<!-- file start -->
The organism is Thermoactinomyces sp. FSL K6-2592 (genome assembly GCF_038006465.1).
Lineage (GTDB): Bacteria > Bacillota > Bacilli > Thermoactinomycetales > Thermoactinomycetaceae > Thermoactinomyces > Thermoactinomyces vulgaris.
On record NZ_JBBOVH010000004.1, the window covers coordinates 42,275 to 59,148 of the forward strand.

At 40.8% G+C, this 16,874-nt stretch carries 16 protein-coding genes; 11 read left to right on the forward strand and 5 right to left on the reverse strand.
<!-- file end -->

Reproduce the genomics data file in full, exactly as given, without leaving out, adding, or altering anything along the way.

The organism is Thermoactinomyces sp. FSL K6-2592 (genome assembly GCF_038006465.1).
Lineage (GTDB): Bacteria > Bacillota > Bacilli > Thermoactinomycetales > Thermoactinomycetaceae > Thermoactinomyces > Thermoactinomyces vulgaris.
On record NZ_JBBOVH010000004.1, the window covers coordinates 42,275 to 59,148 of the forward strand.

At 40.8% G+C, this 16,874-nt stretch carries 16 protein-coding genes; 11 read left to right on the forward strand and 5 right to left on the reverse strand.